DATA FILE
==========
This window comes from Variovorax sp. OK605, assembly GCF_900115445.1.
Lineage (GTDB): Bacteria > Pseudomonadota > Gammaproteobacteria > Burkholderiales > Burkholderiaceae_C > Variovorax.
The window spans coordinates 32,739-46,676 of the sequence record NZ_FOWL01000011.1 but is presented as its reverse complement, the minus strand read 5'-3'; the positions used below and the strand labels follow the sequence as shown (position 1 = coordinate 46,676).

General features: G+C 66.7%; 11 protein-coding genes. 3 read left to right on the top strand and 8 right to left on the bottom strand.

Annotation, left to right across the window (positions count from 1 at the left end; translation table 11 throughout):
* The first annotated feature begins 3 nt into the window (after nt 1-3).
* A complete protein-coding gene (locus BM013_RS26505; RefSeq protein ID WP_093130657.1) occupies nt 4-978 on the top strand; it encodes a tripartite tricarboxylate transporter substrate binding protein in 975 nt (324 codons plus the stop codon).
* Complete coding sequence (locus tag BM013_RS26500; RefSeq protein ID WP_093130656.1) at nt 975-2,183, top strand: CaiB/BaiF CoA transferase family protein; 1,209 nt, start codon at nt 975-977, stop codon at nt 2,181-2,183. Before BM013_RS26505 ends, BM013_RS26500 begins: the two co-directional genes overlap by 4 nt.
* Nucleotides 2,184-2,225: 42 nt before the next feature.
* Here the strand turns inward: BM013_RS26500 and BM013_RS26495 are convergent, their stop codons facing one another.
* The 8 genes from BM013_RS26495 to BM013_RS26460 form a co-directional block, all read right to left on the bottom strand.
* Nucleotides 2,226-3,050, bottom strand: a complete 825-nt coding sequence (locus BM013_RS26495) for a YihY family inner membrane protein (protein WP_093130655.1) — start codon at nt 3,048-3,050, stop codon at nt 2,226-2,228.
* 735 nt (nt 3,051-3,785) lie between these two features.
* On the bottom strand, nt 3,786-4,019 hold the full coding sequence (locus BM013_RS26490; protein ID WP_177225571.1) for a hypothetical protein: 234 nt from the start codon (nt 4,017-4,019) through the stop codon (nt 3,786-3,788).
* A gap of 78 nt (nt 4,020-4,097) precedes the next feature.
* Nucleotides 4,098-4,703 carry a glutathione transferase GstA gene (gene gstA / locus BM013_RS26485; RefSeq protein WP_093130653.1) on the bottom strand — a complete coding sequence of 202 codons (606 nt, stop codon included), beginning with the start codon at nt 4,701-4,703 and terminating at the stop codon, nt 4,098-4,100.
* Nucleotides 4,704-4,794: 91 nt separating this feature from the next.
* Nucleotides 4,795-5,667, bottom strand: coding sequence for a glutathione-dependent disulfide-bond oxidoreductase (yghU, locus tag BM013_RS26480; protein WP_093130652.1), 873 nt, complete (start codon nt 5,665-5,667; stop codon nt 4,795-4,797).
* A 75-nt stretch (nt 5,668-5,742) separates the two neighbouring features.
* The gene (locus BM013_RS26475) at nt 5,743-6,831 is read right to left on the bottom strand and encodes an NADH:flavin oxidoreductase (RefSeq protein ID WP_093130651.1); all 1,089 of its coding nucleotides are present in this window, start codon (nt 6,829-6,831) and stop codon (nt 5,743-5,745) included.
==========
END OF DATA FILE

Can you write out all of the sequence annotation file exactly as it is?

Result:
This window comes from Variovorax sp. OK605, assembly GCF_900115445.1.
Lineage (GTDB): Bacteria > Pseudomonadota > Gammaproteobacteria > Burkholderiales > Burkholderiaceae_C > Variovorax.
The window spans coordinates 32,739-46,676 of the sequence record NZ_FOWL01000011.1 but is presented as its reverse complement, the minus strand read 5'-3'; the positions used below and the strand labels follow the sequence as shown (position 1 = coordinate 46,676).

General features: G+C 66.7%; 11 protein-coding genes. 3 read left to right on the top strand and 8 right to left on the bottom strand.

Annotation, left to right across the window (positions count from 1 at the left end; translation table 11 throughout):
* The first annotated feature begins 3 nt into the window (after nt 1-3).
* A complete protein-coding gene (locus BM013_RS26505; RefSeq protein ID WP_093130657.1) occupies nt 4-978 on the top strand; it encodes a tripartite tricarboxylate transporter substrate binding protein in 975 nt (324 codons plus the stop codon).
* Complete coding sequence (locus tag BM013_RS26500; RefSeq protein ID WP_093130656.1) at nt 975-2,183, top strand: CaiB/BaiF CoA transferase family protein; 1,209 nt, start codon at nt 975-977, stop codon at nt 2,181-2,183. Before BM013_RS26505 ends, BM013_RS26500 begins: the two co-directional genes overlap by 4 nt.
* Nucleotides 2,184-2,225: 42 nt before the next feature.
* Here the strand turns inward: BM013_RS26500 and BM013_RS26495 are convergent, their stop codons facing one another.
* The 8 genes from BM013_RS26495 to BM013_RS26460 form a co-directional block, all read right to left on the bottom strand.
* Nucleotides 2,226-3,050, bottom strand: a complete 825-nt coding sequence (locus BM013_RS26495) for a YihY family inner membrane protein (protein WP_093130655.1) — start codon at nt 3,048-3,050, stop codon at nt 2,226-2,228.
* 735 nt (nt 3,051-3,785) lie between these two features.
* On the bottom strand, nt 3,786-4,019 hold the full coding sequence (locus BM013_RS26490; protein ID WP_177225571.1) for a hypothetical protein: 234 nt from the start codon (nt 4,017-4,019) through the stop codon (nt 3,786-3,788).
* A gap of 78 nt (nt 4,020-4,097) precedes the next feature.
* Nucleotides 4,098-4,703 carry a glutathione transferase GstA gene (gene gstA / locus BM013_RS26485; RefSeq protein WP_093130653.1) on the bottom strand — a complete coding sequence of 202 codons (606 nt, stop codon included), beginning with the start codon at nt 4,701-4,703 and terminating at the stop codon, nt 4,098-4,100.
* Nucleotides 4,704-4,794: 91 nt separating this feature from the next.
* Nucleotides 4,795-5,667, bottom strand: coding sequence for a glutathione-dependent disulfide-bond oxidoreductase (yghU, locus tag BM013_RS26480; protein WP_093130652.1), 873 nt, complete (start codon nt 5,665-5,667; stop codon nt 4,795-4,797).
* A 75-nt stretch (nt 5,668-5,742) separates the two neighbouring features.
* The gene (locus BM013_RS26475) at nt 5,743-6,831 is read right to left on the bottom strand and encodes an NADH:flavin oxidoreductase (RefSeq protein ID WP_093130651.1); all 1,089 of its coding nucleotides are present in this window, start codon (nt 6,829-6,831) and stop codon (nt 5,743-5,745) included.